Growth, Production and Nutrient Uptake of Duckweeds in Fishponds and in Experimental Cultures
In his review of the literature about the Lemnaceae, Hillman (1961) characterizes duckweeds as “inconspicuous plants of no economic importance”, being suitable only as “experimental organisms for morphogenetic, physiological and biochemical research”. The situation has now changed markedly; these aquatic plants have been studied thoroughly as: (1) potential means of reducing inorganic nutrients and organic pollution in waste waters (Culley and Epps, 1973); (2) source of animal feed (Schulz, 1962; Taubaev et al., 1971; Culley and Epps, 1973); (3) biological indicators of water quality (Lange and Zon, 1973); (4) model material in plant-population studies (Clatworthy and Harper, 1962). Duckweeds have proved their high production capacity as well as rate of nutrient absorption.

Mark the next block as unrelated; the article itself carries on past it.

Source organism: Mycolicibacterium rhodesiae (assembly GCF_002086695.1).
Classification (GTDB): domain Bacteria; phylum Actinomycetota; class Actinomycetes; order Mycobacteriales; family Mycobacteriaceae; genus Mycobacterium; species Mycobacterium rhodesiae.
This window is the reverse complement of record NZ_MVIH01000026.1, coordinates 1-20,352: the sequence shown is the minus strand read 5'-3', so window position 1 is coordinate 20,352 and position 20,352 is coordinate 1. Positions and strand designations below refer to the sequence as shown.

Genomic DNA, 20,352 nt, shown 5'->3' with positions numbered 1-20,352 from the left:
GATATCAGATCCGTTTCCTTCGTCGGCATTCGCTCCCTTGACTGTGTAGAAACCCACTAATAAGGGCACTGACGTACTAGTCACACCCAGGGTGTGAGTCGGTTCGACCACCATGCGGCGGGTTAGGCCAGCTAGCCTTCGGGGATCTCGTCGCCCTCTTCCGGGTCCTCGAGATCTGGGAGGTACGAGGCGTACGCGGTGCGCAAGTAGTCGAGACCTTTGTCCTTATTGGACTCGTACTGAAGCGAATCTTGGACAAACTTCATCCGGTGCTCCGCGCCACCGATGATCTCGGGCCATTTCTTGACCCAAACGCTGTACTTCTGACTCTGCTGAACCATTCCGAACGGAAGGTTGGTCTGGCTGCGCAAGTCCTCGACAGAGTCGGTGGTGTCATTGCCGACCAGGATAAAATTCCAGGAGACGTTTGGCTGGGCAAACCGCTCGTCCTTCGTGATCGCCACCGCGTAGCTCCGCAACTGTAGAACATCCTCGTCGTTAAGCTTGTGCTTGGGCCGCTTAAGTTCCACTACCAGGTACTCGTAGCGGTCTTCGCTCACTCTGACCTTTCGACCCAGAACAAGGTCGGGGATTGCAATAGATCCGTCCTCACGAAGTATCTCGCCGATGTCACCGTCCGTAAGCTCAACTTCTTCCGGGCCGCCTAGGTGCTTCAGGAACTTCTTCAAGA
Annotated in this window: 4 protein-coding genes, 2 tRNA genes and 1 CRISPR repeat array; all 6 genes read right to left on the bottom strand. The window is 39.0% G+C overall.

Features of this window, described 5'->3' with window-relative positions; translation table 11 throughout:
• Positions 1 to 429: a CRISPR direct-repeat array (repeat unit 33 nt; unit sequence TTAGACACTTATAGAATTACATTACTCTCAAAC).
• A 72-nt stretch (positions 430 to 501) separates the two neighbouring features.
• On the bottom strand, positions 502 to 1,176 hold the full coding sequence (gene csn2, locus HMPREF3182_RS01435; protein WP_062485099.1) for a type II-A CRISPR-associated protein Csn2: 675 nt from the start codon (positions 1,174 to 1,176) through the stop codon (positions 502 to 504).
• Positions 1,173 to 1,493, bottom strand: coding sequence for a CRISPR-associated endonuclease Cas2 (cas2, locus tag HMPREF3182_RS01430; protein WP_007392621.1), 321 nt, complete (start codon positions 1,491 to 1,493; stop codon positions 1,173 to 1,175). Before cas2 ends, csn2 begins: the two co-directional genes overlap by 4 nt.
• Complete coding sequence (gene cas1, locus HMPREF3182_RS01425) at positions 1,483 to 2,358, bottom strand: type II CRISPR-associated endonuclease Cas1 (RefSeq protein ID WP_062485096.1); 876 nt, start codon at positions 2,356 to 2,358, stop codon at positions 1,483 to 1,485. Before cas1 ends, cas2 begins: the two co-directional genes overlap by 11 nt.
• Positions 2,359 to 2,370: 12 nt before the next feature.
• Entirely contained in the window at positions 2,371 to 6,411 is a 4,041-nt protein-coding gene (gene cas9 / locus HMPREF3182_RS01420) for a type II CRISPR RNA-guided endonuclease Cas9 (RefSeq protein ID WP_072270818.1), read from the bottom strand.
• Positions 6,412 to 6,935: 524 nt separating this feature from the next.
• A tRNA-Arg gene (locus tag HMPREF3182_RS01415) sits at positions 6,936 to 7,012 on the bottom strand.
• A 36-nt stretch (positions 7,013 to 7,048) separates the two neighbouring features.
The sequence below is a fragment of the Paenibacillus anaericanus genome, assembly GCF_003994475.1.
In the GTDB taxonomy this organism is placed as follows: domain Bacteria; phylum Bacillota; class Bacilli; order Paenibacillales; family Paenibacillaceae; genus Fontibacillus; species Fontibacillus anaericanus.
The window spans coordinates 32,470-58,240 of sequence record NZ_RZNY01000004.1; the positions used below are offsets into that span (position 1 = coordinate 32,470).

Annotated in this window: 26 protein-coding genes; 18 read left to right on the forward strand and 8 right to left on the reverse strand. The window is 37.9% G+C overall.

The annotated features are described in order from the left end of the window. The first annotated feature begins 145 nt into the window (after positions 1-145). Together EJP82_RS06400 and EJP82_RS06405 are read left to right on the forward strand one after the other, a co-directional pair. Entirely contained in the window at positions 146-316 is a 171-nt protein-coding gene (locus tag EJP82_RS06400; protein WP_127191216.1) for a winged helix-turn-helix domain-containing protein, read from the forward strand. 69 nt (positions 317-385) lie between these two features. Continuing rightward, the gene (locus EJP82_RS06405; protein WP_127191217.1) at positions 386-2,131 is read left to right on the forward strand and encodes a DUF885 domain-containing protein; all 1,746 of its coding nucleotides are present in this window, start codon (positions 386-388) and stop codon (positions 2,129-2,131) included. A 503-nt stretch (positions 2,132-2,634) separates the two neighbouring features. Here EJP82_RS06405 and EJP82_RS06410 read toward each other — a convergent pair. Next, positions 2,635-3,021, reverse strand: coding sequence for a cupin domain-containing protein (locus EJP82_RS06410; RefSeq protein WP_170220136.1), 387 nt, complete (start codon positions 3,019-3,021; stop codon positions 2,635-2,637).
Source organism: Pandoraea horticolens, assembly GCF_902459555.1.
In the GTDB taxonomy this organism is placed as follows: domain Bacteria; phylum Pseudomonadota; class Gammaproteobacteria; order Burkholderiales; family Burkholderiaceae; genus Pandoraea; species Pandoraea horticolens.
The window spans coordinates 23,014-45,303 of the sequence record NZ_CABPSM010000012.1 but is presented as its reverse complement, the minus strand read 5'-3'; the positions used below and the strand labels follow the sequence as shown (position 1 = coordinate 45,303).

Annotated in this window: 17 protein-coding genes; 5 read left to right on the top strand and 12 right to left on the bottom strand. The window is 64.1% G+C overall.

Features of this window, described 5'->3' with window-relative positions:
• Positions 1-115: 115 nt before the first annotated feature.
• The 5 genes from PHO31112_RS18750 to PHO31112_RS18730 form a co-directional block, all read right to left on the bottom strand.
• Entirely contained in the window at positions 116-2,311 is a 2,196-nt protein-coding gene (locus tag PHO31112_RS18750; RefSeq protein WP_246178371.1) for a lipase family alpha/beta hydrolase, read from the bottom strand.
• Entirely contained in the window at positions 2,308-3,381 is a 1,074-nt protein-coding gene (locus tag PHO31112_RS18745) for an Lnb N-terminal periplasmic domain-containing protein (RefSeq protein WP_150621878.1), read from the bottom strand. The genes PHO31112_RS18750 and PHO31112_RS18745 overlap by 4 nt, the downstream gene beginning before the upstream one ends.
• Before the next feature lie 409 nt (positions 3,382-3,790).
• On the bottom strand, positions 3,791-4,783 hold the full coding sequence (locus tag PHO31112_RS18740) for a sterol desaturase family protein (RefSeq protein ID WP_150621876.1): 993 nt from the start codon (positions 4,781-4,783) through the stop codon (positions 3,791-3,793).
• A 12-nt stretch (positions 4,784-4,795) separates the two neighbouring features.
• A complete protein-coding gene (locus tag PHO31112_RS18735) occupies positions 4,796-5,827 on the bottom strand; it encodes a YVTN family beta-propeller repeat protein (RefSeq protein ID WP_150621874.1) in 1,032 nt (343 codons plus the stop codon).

KeywordsRelative Growth Rate Common Reed Ecosystem Study Underground Organ Phragmites Communis
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